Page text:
GWYNEDD Archaeological Trust is once again conducting excavation work at the Dinas Dinlle prehistoric coastal hillfort.

This time, the trust is concentrating on the interior of the Gwynedd site, fully excavating the features partially uncovered during its 2019 excavations.

These include the spectacular and well-preserved remains of one of the largest Iron Age roundhouses discovered in north-west Wales.

The project is funded by and in collaboration with Cadw, the National Trust and the CHERISH project (Climate, Heritage and Environments of Reefs, Islands and Headlands). Volunteers and schoolchildren are also helping the trust with its work.

A press release from the trust said: “The fort is falling into the sea, and we are once again focussing our efforts on the side of the hillfort most at risk from erosion.

“Dinas Dinlle coastal hillfort is set in a dramatic location overlooking the sea and Caernarfonshire coastal plain.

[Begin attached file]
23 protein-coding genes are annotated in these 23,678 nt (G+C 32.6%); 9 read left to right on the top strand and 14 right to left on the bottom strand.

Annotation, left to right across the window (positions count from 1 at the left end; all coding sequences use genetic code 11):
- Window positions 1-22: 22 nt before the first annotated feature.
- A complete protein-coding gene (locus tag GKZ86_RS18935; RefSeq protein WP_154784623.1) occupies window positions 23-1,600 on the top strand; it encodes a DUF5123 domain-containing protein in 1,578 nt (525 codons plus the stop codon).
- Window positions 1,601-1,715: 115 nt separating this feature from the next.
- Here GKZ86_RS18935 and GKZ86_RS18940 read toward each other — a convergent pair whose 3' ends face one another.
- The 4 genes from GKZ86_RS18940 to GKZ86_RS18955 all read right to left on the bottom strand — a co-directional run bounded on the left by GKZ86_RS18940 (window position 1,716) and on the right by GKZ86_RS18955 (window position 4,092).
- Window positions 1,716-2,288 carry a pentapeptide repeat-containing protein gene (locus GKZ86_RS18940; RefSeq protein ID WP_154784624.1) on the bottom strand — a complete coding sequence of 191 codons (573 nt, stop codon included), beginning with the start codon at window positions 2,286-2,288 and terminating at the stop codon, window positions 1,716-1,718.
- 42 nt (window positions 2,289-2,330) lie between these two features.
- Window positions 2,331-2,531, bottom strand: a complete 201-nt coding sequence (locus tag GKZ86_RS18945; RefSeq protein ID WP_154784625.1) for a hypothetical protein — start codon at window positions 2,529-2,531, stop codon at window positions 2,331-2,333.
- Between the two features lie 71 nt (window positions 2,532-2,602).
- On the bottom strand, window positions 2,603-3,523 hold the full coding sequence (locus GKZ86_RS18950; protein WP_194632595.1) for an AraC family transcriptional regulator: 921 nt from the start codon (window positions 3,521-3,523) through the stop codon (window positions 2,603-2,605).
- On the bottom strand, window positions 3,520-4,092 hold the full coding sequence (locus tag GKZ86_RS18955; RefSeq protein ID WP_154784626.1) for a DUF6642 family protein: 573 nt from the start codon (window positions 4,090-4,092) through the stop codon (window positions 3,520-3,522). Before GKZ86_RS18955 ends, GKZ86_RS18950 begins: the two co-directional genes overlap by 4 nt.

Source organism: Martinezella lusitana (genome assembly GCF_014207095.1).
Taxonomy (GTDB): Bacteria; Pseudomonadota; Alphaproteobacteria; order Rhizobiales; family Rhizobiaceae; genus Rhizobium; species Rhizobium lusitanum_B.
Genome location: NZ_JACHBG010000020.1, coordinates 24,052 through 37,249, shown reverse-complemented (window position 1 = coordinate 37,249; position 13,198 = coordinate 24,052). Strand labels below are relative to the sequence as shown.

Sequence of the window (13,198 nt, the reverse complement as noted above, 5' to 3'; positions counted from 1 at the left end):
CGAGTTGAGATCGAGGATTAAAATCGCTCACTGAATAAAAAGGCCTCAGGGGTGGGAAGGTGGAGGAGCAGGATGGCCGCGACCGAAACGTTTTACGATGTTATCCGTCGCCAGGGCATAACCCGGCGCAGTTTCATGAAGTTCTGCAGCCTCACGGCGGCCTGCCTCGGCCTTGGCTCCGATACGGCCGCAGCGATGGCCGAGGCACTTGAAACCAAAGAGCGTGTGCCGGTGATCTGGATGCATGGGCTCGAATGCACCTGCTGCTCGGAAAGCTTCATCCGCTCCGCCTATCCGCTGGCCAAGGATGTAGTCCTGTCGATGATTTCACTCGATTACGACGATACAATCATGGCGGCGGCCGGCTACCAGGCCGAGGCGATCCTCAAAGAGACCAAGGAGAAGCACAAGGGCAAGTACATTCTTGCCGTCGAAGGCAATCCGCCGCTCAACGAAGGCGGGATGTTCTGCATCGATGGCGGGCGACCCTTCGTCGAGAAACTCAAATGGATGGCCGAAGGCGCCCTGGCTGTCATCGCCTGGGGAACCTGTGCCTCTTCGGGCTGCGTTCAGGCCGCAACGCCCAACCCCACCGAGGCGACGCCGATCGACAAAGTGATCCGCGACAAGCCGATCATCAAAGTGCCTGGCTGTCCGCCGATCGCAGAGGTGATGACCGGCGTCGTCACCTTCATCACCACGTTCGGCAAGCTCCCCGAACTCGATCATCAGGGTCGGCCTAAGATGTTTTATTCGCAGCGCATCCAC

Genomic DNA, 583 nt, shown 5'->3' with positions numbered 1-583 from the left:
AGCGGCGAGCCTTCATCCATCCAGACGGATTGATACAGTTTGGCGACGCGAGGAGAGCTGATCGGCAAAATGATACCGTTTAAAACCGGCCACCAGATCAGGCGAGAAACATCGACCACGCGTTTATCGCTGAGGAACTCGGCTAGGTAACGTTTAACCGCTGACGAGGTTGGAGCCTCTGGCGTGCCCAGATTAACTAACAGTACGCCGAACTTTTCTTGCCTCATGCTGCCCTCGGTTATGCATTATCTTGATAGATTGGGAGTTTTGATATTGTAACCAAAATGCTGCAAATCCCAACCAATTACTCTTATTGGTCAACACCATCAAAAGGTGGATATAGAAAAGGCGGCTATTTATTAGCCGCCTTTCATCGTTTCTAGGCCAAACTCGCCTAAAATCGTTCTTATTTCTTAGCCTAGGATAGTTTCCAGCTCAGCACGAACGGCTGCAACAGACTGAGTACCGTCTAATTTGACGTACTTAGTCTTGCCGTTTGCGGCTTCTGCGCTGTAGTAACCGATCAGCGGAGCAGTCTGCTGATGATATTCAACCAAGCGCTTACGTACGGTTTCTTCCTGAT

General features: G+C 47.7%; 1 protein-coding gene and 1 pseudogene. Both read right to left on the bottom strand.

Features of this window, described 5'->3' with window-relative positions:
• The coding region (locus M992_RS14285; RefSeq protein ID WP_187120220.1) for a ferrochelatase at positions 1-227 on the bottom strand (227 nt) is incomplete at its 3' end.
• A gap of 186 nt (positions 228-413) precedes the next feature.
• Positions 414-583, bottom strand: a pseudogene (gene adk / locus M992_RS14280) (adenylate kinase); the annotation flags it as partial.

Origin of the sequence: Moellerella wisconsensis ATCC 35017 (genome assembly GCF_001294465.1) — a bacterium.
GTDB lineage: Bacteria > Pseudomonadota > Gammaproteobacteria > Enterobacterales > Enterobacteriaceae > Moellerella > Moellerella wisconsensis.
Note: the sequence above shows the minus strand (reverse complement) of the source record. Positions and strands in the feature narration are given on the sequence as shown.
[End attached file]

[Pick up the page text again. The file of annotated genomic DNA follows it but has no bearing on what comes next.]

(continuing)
“The monument is thought to be late-prehistoric in date, and findings - including fragments of Roman pottery - also suggest occupation in the Roman period.

“In the early 20th century, it formed part of a golf course, whilst during the Second World War, defences were constructed on the northern slopes to protect nearby RAF Llandwrog – now Caernarfon airport.”

The fort is now owned by the National Trust, protected as a scheduled monument, and the hill of glacial sediments on which it sits is a geological site of special scientific interest.